The home was a two-bedroom apartment in Chicago's South Shore neighborhood, populated mostly with lower middle class Jews. Ellison remembers his adoptive mother as warm and loving, in contrast to his austere, unsupportive, and often distant adoptive father, a Russian Jew from the Crimea who adopted the name Ellison to honor his point of entry into the USA, Ellis Island, as well as to conceal his Jewish ancestry. Louis was a modest government employee who had made a small fortune in Chicago real estate, only to lose it during the Great Depression.
Ellison was a bright but inattentive student. He left the University of Illinois at Urbana-Champaign at the end of his second year, after not taking his final exams because his adoptive mother had just died. After spending a summer in Northern California where he lived with his friend Chuck Weiss, he attended the University of Chicago for one term, where he first encountered computer designing. At 20 years of age, he moved to northern California permanently.
Ellison was inspired by the paper written by Edgar F. Codd on relational database systems named "A Relational Model of Data for Large Shared Data Banks." He founded Oracle in 1977, putting up a mere $2000 of his own money, under the name Software Development Laboratories (SDL). In 1979, the company was renamed Relational Software Inc., later renamed Oracle after the flagship product Oracle database. He had heard about the IBM System R database, also based on Codd's theories, and wanted Oracle to be compatible with it, but IBM made this impossible by refusing to share System R's code. The initial release of Oracle was Oracle 2; there was no Oracle 1. The release number was intended to imply that all of the bugs had been worked out of an earlier version.
In 1990, Oracle laid off 10% (about 400 people) of its work force because of a mismatch between cash and revenues. This crisis, which almost resulted in Oracle's bankruptcy, came about because of Oracle's "up-front" marketing strategy, in which sales people urged potential customers to buy the largest possible amount of software all at once. The sales people then booked the value of future license sales in the current quarter, thereby increasing their bonuses. This became a problem when the future sales subsequently failed to materialize. Oracle eventually had to restate its earnings twice, and also to settle out of court class action lawsuits arising from its having overstated its earnings. Ellison would later say that Oracle had made "an incredible business mistake."
Although IBM dominated the mainframe relational database market with its DB2 and SQL/DS database products, it delayed entering the market for a relational database on UNIX and Windows operating systems. This left the door open for Sybase, Oracle, and Informix (and eventually Microsoft) to dominate mid-range and microcomputers.
Around this time, Oracle fell behind Sybase. In 1990-1993, Sybase was the fastest growing database company and the database industry's darling vendor, but soon fell victim to its merger mania. Sybase's 1993 merger with Powersoft resulted in a loss of focus on its core database technology. In 1993, Sybase sold the rights to its database software running under the Windows operating system to Microsoft Corporation, which now markets it under the name "SQL Server."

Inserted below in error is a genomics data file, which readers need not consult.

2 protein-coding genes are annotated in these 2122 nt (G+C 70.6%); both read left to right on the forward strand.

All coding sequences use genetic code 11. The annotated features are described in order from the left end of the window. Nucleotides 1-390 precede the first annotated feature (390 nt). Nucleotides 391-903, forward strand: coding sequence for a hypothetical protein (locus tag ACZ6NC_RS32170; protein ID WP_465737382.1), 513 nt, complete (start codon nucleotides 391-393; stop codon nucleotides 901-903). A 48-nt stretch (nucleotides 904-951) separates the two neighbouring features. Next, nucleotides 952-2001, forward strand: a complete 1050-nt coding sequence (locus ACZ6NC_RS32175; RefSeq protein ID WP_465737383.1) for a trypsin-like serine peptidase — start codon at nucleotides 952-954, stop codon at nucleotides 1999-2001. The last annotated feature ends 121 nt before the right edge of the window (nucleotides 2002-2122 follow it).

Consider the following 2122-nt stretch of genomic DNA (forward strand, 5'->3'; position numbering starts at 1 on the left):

In 1994, Informix Software overtook Sybase and became Oracle's most important rival. The intense war between Informix CEO Phil White and Ellison was front page Silicon Valley news for three years. Ultimately, Oracle defeated Informix in 1997. In the same year, Ellison was made a director of Apple Computer after Steve Jobs came back to the company. Ellison resigned in 2002, saying that he did not have the time to attend necessary formal board meetings. In November 2005, a book detailing the war between Oracle and Informix was published. " The Real Story of Informix Software and Phil White" provides a detailed chronology of the battle of Informix against Oracle, and how Informix Software's CEO Phil White landed in jail because of his obsession to overtake Ellison.
Once Informix and Sybase were defeated, Oracle enjoyed years of industry dominance until the rise of Microsoft's SQL Server in the late 90s and IBM's acquisition of Informix Software in 2001 to complement their DB2 database. Today Oracle's main competition for new database licenses on UNIX, Linux, and Windows operating systems is with IBM's DB2, the open source database MySQL (bought by Sun in 2008), and with Microsoft SQL Server (which only runs on Windows). IBM's DB2 still dominates the mainframe database market.
In 2005, Oracle paid Ellison a $975,000 salary, a $6,500,000 bonus, and other compensation of $955,100.
Forbes listed Ellison's 2005 net worth as $18.4 billion, making him one of the richest people in America, and the ninth richest man in the world. For a short period in 2000, Ellison was the richest man in the world. In 2006, Forbes ranked Ellison as the richest Californian. Ellison also owns large stakes in both Salesforce.com and NetSuite.
Ellison won the 1998 Sydney to Hobart Yacht Race in his yacht "Sayonara". A storm that broke out during the race cost 6 sailors (none from the Sayonara) their lives, an experience that led Ellison to swear off personal participation in ocean racing.
In response to the September 11th terrorist attacks, Ellison offered to donate to the Federal government software that would enable it to build and run a national identification database and issue ID cards. This offer sparked fierce debate in the media.
In 2002, the leadership of the Ellison Medical Foundation stated that it believed Ellison would increase its annual budget from $35 million to $100 million.
The 2004 Forbes list of the charitable donations made by the wealthiest 400 Americans stated that Ellison had donated $151,092,103 in the preceding year, about 1% of his estimated personal wealth.